Can the Amazon rainforest survive?

Humans are barreling toward a catastrophic tipping point for the Amazon rainforest, according to a recent study by more than 200 scientists. If we don’t change our habits immediately, the damage will be irreversible.

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According to study authors, more than a third of the Amazon rainforest has been deforested or degraded. Dry seasons continue to lengthen, and rainfall has decreased.

Related: Amazon deforestation still high despite Brazil’s COP26 pledge

The authors formed a new group, Science Panel for the Amazon (SPA). On the final scheduled day of the COP26 climate talks in Glasgow, the group released its first dire report. 

The wonders of the Amazon include a huge diversity of animals, plants and insects, with new species being discovered practically every other day. The Amazon Basin accounts for between 16-22% of global river input to oceans. Biodiversity and abundant water are crucial to the stability of local ecosystems, regulating climate variability and governing global water cycles.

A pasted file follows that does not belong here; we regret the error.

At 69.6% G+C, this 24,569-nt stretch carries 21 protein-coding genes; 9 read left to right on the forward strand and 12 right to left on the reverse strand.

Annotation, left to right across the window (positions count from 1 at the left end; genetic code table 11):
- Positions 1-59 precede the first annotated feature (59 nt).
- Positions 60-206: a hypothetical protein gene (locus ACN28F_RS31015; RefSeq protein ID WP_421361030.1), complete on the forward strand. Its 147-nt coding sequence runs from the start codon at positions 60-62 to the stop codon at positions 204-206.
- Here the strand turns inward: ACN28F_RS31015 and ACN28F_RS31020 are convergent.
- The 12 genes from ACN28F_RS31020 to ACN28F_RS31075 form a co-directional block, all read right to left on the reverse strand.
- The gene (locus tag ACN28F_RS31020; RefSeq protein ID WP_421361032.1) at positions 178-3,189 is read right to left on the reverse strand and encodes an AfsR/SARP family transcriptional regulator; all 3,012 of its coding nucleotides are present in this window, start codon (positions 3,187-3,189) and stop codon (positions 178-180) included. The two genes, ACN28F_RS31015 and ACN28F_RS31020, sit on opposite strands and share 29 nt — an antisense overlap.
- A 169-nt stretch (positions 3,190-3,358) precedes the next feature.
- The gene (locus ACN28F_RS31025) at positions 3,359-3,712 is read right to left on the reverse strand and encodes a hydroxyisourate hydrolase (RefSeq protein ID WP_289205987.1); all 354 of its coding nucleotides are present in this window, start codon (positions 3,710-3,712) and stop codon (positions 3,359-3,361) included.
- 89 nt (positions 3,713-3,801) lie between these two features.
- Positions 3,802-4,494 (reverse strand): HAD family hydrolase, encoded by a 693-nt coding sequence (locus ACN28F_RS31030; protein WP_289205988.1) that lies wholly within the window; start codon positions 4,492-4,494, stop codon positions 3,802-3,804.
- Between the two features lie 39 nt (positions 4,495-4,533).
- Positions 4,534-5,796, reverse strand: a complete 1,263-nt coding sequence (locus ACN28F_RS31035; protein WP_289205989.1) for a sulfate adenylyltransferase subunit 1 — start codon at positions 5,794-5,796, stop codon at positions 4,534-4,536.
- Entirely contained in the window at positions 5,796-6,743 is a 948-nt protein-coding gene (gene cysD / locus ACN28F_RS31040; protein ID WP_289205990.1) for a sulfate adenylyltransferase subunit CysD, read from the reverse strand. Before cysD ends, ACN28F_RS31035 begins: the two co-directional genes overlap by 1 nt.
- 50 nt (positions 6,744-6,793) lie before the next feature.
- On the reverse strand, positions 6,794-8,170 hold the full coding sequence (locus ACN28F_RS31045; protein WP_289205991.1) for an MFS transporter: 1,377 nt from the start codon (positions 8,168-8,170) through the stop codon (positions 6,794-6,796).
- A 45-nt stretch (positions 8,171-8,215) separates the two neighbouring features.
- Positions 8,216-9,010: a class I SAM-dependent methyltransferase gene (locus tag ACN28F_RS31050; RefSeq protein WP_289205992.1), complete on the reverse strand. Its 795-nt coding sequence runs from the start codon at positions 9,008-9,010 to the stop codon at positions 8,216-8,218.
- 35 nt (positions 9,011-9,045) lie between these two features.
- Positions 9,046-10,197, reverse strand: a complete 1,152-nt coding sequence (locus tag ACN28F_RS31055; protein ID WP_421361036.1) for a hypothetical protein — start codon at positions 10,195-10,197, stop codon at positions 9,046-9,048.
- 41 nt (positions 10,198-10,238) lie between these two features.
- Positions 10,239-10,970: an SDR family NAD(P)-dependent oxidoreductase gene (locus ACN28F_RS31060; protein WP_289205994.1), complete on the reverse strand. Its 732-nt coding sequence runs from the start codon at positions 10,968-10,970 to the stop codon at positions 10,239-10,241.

On the minus side: humans. They clear forests to put in roads and pipelines. They contaminate water supplies, build giant hydroelectric dams, scar the landscape with open-pit mines and log indiscriminately.

“At the start of the century, large-scale forest dieback was seen as a remote possibility, predicted by oversensitive models,” said Jos Barlow of Lancaster University, one of the founders of SPA, as reported by The Guardian. “However, there is now irrefutable evidence that parts of the Amazon have reached a tipping point, with megafires, increased temperatures, reductions in rainfall. The severe social and ecological changes mean that a rethink is urgently needed. We cannot continue business as usual. The report is a first step in encouraging that rethink.”

During the first week of COP26, more than a hundred countries signed a pledge to halt deforestation. These countries include Brazil and Ecuador, both of which contain parts of the enormous rainforest, and Canada, a big player in Amazon mining. 

While many conservationists are skeptical about the follow-through of those who signed the deforestation pledge, SPA study author Erika Berenguer of the University of Oxford is staying positive. “This is a message of hope,” Berenguer said, as reported by The Guardian. “I don’t want to sound naive given what we have seen over the past three years, but this report gives clear pathways for a different future. We don’t need a forest based on destruction; we can have a future with a healthy ecosystem where people are thriving. This comes from scientists who are a cynical and sceptical bunch. We deal with evidence and we see evidence that the future can be different.”

Via The Guardian